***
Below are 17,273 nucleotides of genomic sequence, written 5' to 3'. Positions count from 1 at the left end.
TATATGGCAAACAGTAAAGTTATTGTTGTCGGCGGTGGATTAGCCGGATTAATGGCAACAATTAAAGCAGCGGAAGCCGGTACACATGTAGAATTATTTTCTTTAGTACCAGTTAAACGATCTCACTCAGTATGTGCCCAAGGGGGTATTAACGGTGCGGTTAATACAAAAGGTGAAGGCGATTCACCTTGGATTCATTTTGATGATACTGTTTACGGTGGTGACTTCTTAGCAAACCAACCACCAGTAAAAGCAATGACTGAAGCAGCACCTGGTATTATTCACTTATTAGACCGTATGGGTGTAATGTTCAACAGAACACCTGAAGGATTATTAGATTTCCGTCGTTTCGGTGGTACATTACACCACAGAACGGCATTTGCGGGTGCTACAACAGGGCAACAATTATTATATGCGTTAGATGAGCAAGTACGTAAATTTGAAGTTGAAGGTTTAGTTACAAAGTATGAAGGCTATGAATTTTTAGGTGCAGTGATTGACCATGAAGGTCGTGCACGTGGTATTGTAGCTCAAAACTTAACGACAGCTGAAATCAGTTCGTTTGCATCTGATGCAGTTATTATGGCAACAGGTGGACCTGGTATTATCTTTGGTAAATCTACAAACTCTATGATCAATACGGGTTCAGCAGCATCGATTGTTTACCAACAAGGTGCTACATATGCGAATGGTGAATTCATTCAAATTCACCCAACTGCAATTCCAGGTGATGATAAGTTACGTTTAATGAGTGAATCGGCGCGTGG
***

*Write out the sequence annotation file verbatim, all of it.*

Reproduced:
Below are 17,273 nucleotides of genomic sequence, written 5' to 3'. Positions count from 1 at the left end.
TATATGGCAAACAGTAAAGTTATTGTTGTCGGCGGTGGATTAGCCGGATTAATGGCAACAATTAAAGCAGCGGAAGCCGGTACACATGTAGAATTATTTTCTTTAGTACCAGTTAAACGATCTCACTCAGTATGTGCCCAAGGGGGTATTAACGGTGCGGTTAATACAAAAGGTGAAGGCGATTCACCTTGGATTCATTTTGATGATACTGTTTACGGTGGTGACTTCTTAGCAAACCAACCACCAGTAAAAGCAATGACTGAAGCAGCACCTGGTATTATTCACTTATTAGACCGTATGGGTGTAATGTTCAACAGAACACCTGAAGGATTATTAGATTTCCGTCGTTTCGGTGGTACATTACACCACAGAACGGCATTTGCGGGTGCTACAACAGGGCAACAATTATTATATGCGTTAGATGAGCAAGTACGTAAATTTGAAGTTGAAGGTTTAGTTACAAAGTATGAAGGCTATGAATTTTTAGGTGCAGTGATTGACCATGAAGGTCGTGCACGTGGTATTGTAGCTCAAAACTTAACGACAGCTGAAATCAGTTCGTTTGCATCTGATGCAGTTATTATGGCAACAGGTGGACCTGGTATTATCTTTGGTAAATCTACAAACTCTATGATCAATACGGGTTCAGCAGCATCGATTGTTTACCAACAAGGTGCTACATATGCGAATGGTGAATTCATTCAAATTCACCCAACTGCAATTCCAGGTGATGATAAGTTACGTTTAATGAGTGAATCGGCGCGTGG